Change in GPS monitoring law advances
SPRINGFIELD (AP) – A bill that would let law enforcement officials use GPS tracking on people with a restraining order is advancing in the Illinois Legislature.
State law lets a judge order GPS monitoring only after a suspect has violated an order of protection – not before, according to a report published Wednesday in The (Arlington Heights) Daily Herald.
But the legislation, introduced by Crystal Lake Republican Rep. Barbara Wheeler, would let authorities monitor someone as soon as a protective order is issued.
“With modern GPS tracking technology, there is no reason why the authorities should not be monitoring those charged with violent attacks while they are awaiting trial,” Wheeler said.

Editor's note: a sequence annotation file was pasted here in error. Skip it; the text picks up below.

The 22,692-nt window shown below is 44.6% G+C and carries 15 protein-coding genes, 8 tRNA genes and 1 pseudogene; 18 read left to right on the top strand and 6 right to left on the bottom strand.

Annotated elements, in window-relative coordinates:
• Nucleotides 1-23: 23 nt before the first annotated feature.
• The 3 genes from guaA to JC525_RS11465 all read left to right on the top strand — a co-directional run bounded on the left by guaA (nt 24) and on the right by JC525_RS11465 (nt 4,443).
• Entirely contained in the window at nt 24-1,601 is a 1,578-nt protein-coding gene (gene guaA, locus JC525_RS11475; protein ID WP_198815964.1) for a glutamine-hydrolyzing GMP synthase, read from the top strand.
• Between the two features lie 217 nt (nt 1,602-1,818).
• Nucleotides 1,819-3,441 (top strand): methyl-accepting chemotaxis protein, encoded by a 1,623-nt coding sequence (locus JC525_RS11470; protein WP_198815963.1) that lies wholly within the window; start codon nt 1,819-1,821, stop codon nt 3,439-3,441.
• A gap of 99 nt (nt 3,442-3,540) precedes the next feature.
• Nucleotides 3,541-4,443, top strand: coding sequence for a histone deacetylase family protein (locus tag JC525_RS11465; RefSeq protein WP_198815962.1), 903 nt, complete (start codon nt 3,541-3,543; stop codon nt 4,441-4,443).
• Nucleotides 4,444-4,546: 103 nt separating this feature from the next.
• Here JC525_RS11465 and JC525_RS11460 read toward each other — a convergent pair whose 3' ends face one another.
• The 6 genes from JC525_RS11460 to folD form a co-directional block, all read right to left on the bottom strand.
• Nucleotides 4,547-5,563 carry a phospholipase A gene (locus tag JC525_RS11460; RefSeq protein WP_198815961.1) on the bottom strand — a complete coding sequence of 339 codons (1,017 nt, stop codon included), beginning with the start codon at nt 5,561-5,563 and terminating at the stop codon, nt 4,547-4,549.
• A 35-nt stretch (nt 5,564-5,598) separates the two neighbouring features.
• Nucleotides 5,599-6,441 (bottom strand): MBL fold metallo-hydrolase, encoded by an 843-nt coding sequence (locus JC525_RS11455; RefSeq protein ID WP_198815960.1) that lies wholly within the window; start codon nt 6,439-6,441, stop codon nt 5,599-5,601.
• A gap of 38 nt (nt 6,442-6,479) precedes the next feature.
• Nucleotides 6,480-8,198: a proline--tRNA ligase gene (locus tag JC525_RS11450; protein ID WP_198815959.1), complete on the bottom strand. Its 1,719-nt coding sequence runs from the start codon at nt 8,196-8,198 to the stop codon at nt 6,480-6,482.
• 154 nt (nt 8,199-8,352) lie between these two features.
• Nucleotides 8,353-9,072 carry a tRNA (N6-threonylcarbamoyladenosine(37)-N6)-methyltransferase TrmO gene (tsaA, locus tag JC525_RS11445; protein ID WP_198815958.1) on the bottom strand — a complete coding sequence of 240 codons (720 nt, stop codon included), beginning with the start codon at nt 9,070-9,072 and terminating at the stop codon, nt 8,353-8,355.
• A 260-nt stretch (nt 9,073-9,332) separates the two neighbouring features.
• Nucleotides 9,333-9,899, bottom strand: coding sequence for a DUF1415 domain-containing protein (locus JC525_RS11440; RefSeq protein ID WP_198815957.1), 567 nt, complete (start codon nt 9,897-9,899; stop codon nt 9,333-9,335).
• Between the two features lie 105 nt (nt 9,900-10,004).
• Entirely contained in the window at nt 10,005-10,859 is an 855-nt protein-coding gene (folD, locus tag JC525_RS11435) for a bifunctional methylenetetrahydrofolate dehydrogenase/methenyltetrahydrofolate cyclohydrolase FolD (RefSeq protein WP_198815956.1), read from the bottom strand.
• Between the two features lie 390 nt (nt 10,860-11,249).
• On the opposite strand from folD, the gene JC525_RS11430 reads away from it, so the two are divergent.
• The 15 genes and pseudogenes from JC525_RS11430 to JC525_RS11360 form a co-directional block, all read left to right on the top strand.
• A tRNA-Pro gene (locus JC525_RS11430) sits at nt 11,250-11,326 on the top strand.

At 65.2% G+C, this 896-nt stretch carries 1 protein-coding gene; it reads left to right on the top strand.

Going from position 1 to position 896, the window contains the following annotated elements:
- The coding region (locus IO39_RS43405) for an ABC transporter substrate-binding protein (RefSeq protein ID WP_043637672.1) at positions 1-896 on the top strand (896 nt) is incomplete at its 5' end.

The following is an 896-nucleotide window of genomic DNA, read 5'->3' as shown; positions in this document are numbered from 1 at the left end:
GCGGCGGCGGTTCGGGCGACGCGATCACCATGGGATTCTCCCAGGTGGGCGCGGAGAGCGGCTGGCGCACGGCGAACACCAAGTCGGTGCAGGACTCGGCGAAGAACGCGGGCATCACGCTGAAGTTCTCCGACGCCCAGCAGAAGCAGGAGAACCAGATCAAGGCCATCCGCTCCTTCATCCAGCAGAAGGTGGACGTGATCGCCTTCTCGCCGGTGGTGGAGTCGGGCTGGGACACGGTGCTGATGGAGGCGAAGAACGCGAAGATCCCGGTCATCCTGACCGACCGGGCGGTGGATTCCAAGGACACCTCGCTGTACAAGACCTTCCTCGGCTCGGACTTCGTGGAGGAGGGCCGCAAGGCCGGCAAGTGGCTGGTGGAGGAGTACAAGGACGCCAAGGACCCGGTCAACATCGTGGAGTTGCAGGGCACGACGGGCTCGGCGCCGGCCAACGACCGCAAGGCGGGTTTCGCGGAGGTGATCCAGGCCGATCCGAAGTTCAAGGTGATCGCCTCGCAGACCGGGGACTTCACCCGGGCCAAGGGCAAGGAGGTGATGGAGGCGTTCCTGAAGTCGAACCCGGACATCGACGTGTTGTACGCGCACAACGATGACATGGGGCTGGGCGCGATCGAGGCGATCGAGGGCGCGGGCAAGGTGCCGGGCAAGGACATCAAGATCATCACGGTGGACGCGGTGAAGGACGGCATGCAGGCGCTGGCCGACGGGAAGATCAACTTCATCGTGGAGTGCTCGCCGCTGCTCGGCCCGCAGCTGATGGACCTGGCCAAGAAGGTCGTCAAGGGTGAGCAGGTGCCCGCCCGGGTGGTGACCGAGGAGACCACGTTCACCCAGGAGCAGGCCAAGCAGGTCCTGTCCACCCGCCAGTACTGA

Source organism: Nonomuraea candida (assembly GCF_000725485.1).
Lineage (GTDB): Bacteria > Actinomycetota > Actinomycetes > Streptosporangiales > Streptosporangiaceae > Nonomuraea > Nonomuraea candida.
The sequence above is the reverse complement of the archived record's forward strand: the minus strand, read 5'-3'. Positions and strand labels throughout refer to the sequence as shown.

She drafted the measure after last year’s slaying of Diane Kephart, a 57-year-old an Antioch woman who was killed by her ex-boyfriend even though she’d taken out an order of protection against the man. He later killed himself after stabbing her outside her father’s home.
“This brings us one step closer to helping protect victims against further violence,” said Kephart’s daughter, Jamie Kephart.
The bill passed the House and now advances to the Senate.
Information from: Daily Herald, http://www.dailyherald.com